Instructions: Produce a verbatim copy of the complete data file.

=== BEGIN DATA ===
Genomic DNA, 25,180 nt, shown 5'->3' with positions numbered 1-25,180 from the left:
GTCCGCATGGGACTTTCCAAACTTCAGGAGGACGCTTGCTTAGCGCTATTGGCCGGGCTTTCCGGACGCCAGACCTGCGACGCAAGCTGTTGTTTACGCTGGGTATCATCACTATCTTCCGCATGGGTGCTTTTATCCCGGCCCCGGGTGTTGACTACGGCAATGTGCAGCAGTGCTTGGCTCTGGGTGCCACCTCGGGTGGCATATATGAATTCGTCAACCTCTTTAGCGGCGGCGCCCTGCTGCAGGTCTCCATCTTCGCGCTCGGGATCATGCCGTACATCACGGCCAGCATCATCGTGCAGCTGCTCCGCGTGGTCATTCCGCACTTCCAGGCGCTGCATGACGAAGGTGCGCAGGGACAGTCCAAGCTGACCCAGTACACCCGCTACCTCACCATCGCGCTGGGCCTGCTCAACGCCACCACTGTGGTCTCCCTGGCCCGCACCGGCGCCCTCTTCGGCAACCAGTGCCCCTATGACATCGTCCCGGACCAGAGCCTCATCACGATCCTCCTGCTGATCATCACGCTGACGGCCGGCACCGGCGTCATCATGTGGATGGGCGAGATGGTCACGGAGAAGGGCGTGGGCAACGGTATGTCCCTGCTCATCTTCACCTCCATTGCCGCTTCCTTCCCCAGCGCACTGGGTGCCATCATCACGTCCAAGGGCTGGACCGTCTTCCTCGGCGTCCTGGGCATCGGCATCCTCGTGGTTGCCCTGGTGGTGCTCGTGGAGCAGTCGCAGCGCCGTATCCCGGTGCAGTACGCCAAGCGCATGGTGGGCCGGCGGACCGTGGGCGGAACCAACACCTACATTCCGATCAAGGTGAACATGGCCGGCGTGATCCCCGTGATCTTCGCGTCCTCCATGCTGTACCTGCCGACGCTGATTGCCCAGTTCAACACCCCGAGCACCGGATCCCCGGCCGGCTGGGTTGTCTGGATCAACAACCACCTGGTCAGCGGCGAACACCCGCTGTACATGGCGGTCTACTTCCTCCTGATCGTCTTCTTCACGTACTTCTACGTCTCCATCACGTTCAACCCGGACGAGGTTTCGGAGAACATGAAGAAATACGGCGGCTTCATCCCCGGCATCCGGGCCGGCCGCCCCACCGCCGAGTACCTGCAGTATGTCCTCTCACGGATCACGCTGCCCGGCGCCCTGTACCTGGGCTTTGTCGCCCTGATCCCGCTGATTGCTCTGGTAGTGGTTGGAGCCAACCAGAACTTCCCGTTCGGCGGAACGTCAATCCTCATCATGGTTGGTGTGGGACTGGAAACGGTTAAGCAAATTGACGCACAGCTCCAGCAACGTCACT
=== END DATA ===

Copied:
Genomic DNA, 25,180 nt, shown 5'->3' with positions numbered 1-25,180 from the left:
GTCCGCATGGGACTTTCCAAACTTCAGGAGGACGCTTGCTTAGCGCTATTGGCCGGGCTTTCCGGACGCCAGACCTGCGACGCAAGCTGTTGTTTACGCTGGGTATCATCACTATCTTCCGCATGGGTGCTTTTATCCCGGCCCCGGGTGTTGACTACGGCAATGTGCAGCAGTGCTTGGCTCTGGGTGCCACCTCGGGTGGCATATATGAATTCGTCAACCTCTTTAGCGGCGGCGCCCTGCTGCAGGTCTCCATCTTCGCGCTCGGGATCATGCCGTACATCACGGCCAGCATCATCGTGCAGCTGCTCCGCGTGGTCATTCCGCACTTCCAGGCGCTGCATGACGAAGGTGCGCAGGGACAGTCCAAGCTGACCCAGTACACCCGCTACCTCACCATCGCGCTGGGCCTGCTCAACGCCACCACTGTGGTCTCCCTGGCCCGCACCGGCGCCCTCTTCGGCAACCAGTGCCCCTATGACATCGTCCCGGACCAGAGCCTCATCACGATCCTCCTGCTGATCATCACGCTGACGGCCGGCACCGGCGTCATCATGTGGATGGGCGAGATGGTCACGGAGAAGGGCGTGGGCAACGGTATGTCCCTGCTCATCTTCACCTCCATTGCCGCTTCCTTCCCCAGCGCACTGGGTGCCATCATCACGTCCAAGGGCTGGACCGTCTTCCTCGGCGTCCTGGGCATCGGCATCCTCGTGGTTGCCCTGGTGGTGCTCGTGGAGCAGTCGCAGCGCCGTATCCCGGTGCAGTACGCCAAGCGCATGGTGGGCCGGCGGACCGTGGGCGGAACCAACACCTACATTCCGATCAAGGTGAACATGGCCGGCGTGATCCCCGTGATCTTCGCGTCCTCCATGCTGTACCTGCCGACGCTGATTGCCCAGTTCAACACCCCGAGCACCGGATCCCCGGCCGGCTGGGTTGTCTGGATCAACAACCACCTGGTCAGCGGCGAACACCCGCTGTACATGGCGGTCTACTTCCTCCTGATCGTCTTCTTCACGTACTTCTACGTCTCCATCACGTTCAACCCGGACGAGGTTTCGGAGAACATGAAGAAATACGGCGGCTTCATCCCCGGCATCCGGGCCGGCCGCCCCACCGCCGAGTACCTGCAGTATGTCCTCTCACGGATCACGCTGCCCGGCGCCCTGTACCTGGGCTTTGTCGCCCTGATCCCGCTGATTGCTCTGGTAGTGGTTGGAGCCAACCAGAACTTCCCGTTCGGCGGAACGTCAATCCTCATCATGGTTGGTGTGGGACTGGAAACGGTTAAGCAAATTGACGCACAGCTCCAGCAACGTCACT